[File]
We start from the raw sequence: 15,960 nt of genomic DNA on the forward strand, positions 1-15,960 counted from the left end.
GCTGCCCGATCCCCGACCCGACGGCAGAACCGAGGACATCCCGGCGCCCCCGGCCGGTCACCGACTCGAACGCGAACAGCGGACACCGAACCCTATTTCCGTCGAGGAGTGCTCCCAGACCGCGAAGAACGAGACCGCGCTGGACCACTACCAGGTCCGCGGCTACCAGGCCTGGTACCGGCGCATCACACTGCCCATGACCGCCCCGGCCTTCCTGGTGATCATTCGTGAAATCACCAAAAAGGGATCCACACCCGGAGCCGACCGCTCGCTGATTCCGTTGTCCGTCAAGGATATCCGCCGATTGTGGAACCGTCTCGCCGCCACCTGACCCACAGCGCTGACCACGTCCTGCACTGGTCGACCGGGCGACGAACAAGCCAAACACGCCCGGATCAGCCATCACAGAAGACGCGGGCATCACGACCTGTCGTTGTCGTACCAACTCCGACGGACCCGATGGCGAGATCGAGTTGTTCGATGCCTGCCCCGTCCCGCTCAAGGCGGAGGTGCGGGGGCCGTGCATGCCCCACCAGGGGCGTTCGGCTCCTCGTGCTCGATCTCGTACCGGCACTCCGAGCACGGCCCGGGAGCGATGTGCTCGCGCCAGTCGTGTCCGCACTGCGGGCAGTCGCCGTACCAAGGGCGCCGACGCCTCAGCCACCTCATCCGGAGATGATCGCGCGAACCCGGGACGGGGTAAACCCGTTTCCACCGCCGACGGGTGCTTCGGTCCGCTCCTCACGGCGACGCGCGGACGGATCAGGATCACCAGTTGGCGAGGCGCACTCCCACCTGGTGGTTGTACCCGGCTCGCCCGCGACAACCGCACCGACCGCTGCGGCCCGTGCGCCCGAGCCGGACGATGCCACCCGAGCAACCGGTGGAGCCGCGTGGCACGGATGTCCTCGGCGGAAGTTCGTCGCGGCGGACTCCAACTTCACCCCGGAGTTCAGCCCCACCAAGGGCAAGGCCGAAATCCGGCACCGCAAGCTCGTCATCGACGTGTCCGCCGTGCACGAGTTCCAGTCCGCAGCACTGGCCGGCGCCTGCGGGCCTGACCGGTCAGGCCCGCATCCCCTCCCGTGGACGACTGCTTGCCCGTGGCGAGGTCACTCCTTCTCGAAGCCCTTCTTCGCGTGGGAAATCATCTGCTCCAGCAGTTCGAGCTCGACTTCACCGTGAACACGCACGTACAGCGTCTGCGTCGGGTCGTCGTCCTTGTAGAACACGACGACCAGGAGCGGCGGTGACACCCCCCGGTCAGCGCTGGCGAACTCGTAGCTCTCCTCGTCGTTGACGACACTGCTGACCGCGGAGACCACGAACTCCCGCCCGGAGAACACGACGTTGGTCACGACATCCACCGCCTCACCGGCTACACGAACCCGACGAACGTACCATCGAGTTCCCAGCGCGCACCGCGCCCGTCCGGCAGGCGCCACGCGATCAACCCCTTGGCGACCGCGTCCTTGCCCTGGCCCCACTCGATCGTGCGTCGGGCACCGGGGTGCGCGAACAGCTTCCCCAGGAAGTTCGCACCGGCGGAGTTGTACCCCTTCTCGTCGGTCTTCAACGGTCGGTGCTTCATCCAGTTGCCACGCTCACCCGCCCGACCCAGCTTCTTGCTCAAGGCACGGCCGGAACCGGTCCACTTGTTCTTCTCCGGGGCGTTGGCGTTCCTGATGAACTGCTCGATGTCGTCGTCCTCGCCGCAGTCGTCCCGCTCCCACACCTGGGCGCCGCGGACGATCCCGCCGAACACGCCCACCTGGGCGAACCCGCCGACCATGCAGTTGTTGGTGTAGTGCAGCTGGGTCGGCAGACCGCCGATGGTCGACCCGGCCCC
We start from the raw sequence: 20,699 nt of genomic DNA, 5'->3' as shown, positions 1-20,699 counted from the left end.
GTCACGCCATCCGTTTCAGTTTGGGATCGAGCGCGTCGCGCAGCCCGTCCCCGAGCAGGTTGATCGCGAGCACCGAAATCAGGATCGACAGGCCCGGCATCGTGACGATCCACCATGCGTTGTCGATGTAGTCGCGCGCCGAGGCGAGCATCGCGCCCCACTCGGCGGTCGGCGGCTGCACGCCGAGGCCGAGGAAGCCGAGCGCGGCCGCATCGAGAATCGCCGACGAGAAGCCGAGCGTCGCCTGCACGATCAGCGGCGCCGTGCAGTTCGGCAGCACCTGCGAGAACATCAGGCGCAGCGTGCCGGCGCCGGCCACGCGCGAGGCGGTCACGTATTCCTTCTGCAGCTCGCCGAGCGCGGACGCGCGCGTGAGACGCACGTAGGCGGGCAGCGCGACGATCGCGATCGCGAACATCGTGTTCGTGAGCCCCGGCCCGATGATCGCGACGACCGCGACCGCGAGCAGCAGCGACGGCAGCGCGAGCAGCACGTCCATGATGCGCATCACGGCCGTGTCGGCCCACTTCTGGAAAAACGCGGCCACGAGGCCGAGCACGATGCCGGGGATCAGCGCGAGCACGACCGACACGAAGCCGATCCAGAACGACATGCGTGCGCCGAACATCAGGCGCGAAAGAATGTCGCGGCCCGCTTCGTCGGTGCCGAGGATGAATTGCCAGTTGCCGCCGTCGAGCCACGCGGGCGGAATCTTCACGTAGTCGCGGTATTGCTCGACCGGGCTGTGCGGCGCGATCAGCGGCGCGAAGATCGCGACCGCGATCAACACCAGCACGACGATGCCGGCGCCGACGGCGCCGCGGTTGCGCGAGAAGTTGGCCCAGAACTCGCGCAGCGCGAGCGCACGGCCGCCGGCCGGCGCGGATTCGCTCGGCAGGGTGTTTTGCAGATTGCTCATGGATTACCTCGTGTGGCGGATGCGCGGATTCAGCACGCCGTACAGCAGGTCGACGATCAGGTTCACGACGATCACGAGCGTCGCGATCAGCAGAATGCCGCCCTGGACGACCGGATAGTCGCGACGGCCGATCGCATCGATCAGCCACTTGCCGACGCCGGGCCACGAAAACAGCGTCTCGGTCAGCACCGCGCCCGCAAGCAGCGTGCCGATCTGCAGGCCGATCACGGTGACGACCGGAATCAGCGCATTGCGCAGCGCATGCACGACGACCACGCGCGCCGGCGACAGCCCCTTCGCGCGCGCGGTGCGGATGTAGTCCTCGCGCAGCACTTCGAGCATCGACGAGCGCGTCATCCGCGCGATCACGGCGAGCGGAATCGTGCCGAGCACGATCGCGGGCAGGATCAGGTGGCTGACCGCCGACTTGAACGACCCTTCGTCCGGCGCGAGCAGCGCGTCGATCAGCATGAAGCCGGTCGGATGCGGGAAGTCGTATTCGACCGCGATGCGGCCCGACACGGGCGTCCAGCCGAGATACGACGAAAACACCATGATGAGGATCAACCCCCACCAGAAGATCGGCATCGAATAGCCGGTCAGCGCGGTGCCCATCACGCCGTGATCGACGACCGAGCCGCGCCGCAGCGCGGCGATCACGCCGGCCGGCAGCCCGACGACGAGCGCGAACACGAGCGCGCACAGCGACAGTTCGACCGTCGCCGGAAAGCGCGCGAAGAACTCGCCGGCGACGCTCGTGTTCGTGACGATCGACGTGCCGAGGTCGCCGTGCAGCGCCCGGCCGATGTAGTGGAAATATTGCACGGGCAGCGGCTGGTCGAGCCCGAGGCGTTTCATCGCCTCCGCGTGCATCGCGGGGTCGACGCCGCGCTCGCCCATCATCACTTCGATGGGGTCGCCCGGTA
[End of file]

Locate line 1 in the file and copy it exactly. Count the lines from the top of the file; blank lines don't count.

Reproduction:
We start from the raw sequence: 15,960 nt of genomic DNA on the forward strand, positions 1-15,960 counted from the left end.